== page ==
Opportunity beyond the IoT: Printed electronics and smart systems
The Internet of Things (IoT) continues to garner attention from technology vendors, organizations, business decision makers, and consumers. With connectivity penetrating applications such as wearables, home automation, transportation infrastructure, retail devices, and industrial manufacturing, to name a few, the future seems very bright for a connected world. When faced with the prospect of developing business cases for these connected things, we often limit our thinking to the "widgets" or devices that have connectivity and some level of intelligence or computational capability embedded within them. However, there is a broader opportunity of bringing sensor capability and tracking to "things" that can extend the utility of the IoT beyond the devices to products whose data can provide valuable insights or benefits to businesses and consumers.
Printed electronics technology has the potential to address some of the limitations that electronics currently have today. Recent advances in printed electronics enable basic memory, sensor, logic, display, battery, and communication functionality. Advantages that printed electronics bring include rapid prototyping as well as economical, scalable mass production.
In contrast to printed electronics, new semiconductor fab manufacturing requires extensive capital outlay and focuses on leading-edge technologies. Older, fully amortized semiconductor fabs are being retired as the semiconductor market consolidates and these older fabs become less competitive or products reach their end of life. Wafer capacity for the foundry industry is expected to grow only slightly higher than the revenue growth forecast, 10% for 2014, while semiconductor companies are also carefully rationalizing capacity additions. Forecast capacity growth will primarily support organic growth in microprocessor and memory production, and adding the manufacturing of billions of additional simple integrated circuits (ICs) and connected electronic sensors that would be used in disposable applications could challenge current traditional semiconductor manufacturing capacity. Printed electronics technology offers the potential to address this gap in manufacturing capacity.
The physical characteristics (flexibility, thickness, moisture/environmental resistance) of printed electronics could enable manufacturers, technology vendors, suppliers, distributors, retailers, and consumers to find new ways to solve problems or gain information through distributed sensing and unique identifiers that capture small, but meaningful, pieces of data.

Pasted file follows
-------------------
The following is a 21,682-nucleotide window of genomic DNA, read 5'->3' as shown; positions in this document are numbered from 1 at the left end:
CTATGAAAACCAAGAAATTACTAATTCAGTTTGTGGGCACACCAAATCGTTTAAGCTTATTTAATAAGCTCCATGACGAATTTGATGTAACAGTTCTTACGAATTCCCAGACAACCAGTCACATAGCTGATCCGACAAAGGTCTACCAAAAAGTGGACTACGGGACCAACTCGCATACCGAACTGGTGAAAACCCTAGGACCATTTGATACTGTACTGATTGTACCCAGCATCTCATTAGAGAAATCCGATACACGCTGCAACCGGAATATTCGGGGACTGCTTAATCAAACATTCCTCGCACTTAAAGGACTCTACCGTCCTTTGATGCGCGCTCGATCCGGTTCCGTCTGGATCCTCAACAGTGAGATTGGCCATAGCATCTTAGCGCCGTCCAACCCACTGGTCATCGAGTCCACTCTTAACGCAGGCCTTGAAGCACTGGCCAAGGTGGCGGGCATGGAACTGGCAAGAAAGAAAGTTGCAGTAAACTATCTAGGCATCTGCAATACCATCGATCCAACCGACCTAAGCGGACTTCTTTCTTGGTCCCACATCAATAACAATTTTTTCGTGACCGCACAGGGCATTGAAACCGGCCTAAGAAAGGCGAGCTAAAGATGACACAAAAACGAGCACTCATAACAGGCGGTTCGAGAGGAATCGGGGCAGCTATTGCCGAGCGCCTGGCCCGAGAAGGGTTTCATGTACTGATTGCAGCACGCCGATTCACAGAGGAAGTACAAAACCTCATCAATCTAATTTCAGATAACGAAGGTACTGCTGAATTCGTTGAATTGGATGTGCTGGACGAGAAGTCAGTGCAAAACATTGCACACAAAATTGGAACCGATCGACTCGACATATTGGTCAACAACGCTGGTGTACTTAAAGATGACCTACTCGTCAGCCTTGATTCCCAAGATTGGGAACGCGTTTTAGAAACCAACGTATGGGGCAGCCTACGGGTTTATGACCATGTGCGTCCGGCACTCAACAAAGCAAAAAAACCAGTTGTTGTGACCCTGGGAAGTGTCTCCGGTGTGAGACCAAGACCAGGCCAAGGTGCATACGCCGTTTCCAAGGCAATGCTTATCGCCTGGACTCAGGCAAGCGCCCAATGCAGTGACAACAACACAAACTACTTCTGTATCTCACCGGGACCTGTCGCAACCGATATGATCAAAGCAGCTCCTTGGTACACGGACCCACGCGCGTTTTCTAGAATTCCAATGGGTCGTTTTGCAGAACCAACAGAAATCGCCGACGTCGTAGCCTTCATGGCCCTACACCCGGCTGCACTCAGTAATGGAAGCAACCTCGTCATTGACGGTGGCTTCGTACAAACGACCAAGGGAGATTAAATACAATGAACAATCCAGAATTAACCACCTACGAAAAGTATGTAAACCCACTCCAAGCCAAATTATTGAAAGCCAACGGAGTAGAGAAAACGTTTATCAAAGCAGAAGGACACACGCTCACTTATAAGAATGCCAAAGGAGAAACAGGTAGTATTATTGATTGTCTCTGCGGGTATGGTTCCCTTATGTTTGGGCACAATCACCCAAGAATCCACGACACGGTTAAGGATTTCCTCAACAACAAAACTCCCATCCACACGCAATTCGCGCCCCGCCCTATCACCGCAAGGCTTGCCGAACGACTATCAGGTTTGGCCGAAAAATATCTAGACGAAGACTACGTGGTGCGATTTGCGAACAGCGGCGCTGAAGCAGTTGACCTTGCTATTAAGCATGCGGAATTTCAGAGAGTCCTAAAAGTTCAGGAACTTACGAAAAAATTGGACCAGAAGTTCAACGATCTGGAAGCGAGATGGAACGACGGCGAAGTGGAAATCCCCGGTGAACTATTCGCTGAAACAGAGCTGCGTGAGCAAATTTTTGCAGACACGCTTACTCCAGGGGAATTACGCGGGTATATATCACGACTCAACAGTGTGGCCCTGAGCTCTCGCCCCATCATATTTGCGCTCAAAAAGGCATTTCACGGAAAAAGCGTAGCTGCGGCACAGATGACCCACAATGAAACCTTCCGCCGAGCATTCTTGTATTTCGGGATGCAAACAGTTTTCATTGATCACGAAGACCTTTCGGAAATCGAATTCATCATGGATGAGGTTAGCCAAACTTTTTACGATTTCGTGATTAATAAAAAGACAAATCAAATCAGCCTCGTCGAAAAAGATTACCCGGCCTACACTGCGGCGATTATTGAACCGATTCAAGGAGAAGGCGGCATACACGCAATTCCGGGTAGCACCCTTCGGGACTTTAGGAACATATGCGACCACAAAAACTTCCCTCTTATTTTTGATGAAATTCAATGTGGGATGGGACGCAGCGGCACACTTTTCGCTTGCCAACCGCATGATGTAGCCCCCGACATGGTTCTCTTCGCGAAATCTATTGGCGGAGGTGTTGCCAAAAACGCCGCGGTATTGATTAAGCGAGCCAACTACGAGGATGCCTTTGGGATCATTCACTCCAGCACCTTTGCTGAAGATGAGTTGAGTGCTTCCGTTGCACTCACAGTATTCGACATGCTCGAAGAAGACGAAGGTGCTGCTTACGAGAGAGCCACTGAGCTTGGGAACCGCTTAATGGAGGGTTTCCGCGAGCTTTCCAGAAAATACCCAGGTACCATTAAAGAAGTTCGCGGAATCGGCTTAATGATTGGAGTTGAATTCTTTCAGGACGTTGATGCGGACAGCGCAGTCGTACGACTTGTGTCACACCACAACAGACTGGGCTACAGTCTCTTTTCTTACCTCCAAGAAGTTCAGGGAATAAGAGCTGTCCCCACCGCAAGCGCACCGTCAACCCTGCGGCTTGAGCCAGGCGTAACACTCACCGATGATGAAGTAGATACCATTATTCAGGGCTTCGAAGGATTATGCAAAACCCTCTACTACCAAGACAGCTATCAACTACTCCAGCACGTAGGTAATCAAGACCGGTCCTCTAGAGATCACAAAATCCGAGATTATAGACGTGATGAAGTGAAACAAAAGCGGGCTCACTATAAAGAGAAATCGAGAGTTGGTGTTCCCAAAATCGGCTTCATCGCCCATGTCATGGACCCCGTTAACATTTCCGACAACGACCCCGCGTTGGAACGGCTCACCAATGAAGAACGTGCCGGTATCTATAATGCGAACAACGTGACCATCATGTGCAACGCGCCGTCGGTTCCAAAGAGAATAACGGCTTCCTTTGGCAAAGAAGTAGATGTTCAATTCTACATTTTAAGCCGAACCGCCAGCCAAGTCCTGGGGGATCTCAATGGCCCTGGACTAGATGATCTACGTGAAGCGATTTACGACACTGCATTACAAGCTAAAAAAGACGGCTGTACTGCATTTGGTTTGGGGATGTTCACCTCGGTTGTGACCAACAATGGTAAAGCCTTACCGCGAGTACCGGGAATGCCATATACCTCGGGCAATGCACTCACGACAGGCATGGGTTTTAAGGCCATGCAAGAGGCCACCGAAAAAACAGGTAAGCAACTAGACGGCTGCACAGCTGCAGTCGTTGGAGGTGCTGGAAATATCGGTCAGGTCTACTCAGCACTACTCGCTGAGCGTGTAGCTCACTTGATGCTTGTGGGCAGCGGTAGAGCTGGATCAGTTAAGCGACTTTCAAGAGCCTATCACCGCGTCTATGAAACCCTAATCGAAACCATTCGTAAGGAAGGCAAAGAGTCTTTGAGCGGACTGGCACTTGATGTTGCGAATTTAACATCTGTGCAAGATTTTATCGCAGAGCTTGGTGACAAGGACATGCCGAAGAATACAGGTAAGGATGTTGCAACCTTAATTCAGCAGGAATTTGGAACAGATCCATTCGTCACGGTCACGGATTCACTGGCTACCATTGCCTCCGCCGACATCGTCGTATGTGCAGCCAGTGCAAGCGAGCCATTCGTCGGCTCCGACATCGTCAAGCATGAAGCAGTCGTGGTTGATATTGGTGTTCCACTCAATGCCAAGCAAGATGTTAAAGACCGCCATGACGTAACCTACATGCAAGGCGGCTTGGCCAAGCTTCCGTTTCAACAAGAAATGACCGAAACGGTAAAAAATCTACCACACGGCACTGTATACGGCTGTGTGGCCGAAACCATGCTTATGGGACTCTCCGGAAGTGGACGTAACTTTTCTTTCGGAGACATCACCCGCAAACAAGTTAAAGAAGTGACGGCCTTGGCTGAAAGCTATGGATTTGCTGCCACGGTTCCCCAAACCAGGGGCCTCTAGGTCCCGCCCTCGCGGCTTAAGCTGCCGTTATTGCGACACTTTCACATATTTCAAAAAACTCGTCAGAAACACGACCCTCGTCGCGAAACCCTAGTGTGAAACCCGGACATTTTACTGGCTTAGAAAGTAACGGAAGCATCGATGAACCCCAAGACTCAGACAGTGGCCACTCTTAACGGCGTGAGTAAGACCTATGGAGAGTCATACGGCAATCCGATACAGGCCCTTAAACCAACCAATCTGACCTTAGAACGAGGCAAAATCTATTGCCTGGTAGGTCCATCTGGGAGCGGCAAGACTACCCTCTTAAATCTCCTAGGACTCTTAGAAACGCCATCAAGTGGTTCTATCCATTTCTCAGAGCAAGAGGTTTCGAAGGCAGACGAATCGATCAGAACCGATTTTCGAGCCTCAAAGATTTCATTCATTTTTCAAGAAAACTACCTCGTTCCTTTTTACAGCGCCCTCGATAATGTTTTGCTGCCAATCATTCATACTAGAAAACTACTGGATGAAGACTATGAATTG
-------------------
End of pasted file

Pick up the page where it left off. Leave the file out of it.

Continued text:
With the market for printed electronics and smart systems in its infancy, the application of printed electronics will evolve from closed-loop (or semi-closed-loop) systems to open-loop systems and additional innovative applications.
Challenges for the printed electronics market
Companies looking to invest in printed electronics and smart systems to create additional value for their goods will have to consider some of the challenges that still exist within this market before making an investment decision. The sections that follow detail some of these challenges.
The cost of conventional NFC tags can range from $0.20 to $0.50 and more per tag. Sensors can add even more to costs. This range is economically viable in some healthcare applications and certain consumer goods, but overall it is not scalable. In some industries, packaging is already a significant cost in a product's overall product price (sometimes 30% to 40% of list price), so adding significant costs, including sensors, is not feasible. After interviewing vendors and suppliers in a variety of markets, IDC believes that printed electronics must significantly reduce the cost of sensors to be viable in industries where sensors are economically infeasible today. If successful, the economics of adoption at the individual package level will become more appealing.
IDC expects that the immediate opportunity for printed electronics resides within a B2B context rather than in B2C applications that directly engage consumers. Once NFC is ubiquitously available in smartphones, it is expected that rapid growth in printed electronics with NFC capability could occur. However, printed electronics and smart systems have an immediate opportunity within certain closed- loop and semi-closed-loop labeling applications in specific markets such as healthcare (i.e., tracking medications to maintain constant temperature) and cold chain and temperature-controlled logistics.
Although NFC tags offer globally unique identification numbers to differentiate one tag from another, the ecosystem needs to develop complete end-to-end solutions that combine printed electronicsbased NFC tags with server-side algorithms that verify the authenticity of products and assign sensor data to the correct label's data record.
Limited Memory Storage
The current memory capacity of printed electronics and related smart systems is limited. Without the use of a complementary identity management system, the functionality of this technology is limited. As printed electronics memory capacity increases, applications will be able to expand their functionality.
More Innovation Required
Many vendors in the printed electronics industry are currently in the technology or product development stages. Integration with sensors or other devices is still in the early stages of prototyping and testing, but some leading-edge printed electronics products are expected to enter production in 2015.
Selling a Business Solution vs. a "Cool" Technology
It's often easy to hype a new technology rather than determine how that technology can provide a business solution to a specific problem. Companies looking to invest in a printed electronics or smart systems solution need to consider the intrinsic value of the technology and how it fits within their technology road map to solve a specific business problem